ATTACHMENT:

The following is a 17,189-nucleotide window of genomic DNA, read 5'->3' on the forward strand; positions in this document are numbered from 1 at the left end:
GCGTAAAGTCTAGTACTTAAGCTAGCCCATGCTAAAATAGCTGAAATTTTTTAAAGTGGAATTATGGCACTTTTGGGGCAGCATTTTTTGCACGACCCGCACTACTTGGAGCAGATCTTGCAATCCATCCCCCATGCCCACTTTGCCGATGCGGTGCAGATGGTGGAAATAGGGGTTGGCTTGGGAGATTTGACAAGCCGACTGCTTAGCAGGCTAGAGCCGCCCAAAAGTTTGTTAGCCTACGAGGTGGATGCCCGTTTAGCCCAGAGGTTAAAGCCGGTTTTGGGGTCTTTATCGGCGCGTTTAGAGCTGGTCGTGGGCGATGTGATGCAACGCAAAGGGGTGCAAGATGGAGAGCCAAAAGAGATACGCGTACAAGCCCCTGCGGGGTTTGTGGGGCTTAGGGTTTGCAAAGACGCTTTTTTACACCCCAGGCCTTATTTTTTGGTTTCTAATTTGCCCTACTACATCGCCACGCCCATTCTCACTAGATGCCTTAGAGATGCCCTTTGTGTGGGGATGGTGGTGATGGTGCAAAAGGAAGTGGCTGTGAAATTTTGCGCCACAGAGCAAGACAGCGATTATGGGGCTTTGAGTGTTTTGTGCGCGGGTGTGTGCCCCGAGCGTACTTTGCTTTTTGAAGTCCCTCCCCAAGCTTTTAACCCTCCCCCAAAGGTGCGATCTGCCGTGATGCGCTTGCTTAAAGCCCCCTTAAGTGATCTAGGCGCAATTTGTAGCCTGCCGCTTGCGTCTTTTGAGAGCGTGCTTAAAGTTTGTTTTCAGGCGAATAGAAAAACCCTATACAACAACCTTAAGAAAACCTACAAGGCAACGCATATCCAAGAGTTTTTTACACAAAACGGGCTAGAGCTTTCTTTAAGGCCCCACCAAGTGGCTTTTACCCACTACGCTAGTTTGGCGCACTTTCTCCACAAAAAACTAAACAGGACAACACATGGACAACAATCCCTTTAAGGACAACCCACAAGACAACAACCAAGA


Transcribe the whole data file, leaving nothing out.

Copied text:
The following is a 17,189-nucleotide window of genomic DNA, read 5'->3' on the forward strand; positions in this document are numbered from 1 at the left end:
GCGTAAAGTCTAGTACTTAAGCTAGCCCATGCTAAAATAGCTGAAATTTTTTAAAGTGGAATTATGGCACTTTTGGGGCAGCATTTTTTGCACGACCCGCACTACTTGGAGCAGATCTTGCAATCCATCCCCCATGCCCACTTTGCCGATGCGGTGCAGATGGTGGAAATAGGGGTTGGCTTGGGAGATTTGACAAGCCGACTGCTTAGCAGGCTAGAGCCGCCCAAAAGTTTGTTAGCCTACGAGGTGGATGCCCGTTTAGCCCAGAGGTTAAAGCCGGTTTTGGGGTCTTTATCGGCGCGTTTAGAGCTGGTCGTGGGCGATGTGATGCAACGCAAAGGGGTGCAAGATGGAGAGCCAAAAGAGATACGCGTACAAGCCCCTGCGGGGTTTGTGGGGCTTAGGGTTTGCAAAGACGCTTTTTTACACCCCAGGCCTTATTTTTTGGTTTCTAATTTGCCCTACTACATCGCCACGCCCATTCTCACTAGATGCCTTAGAGATGCCCTTTGTGTGGGGATGGTGGTGATGGTGCAAAAGGAAGTGGCTGTGAAATTTTGCGCCACAGAGCAAGACAGCGATTATGGGGCTTTGAGTGTTTTGTGCGCGGGTGTGTGCCCCGAGCGTACTTTGCTTTTTGAAGTCCCTCCCCAAGCTTTTAACCCTCCCCCAAAGGTGCGATCTGCCGTGATGCGCTTGCTTAAAGCCCCCTTAAGTGATCTAGGCGCAATTTGTAGCCTGCCGCTTGCGTCTTTTGAGAGCGTGCTTAAAGTTTGTTTTCAGGCGAATAGAAAAACCCTATACAACAACCTTAAGAAAACCTACAAGGCAACGCATATCCAAGAGTTTTTTACACAAAACGGGCTAGAGCTTTCTTTAAGGCCCCACCAAGTGGCTTTTACCCACTACGCTAGTTTGGCGCACTTTCTCCACAAAAAACTAAACAGGACAACACATGGACAACAATCCCTTTAAGGACAACCCACAAGACAACAACCAAGA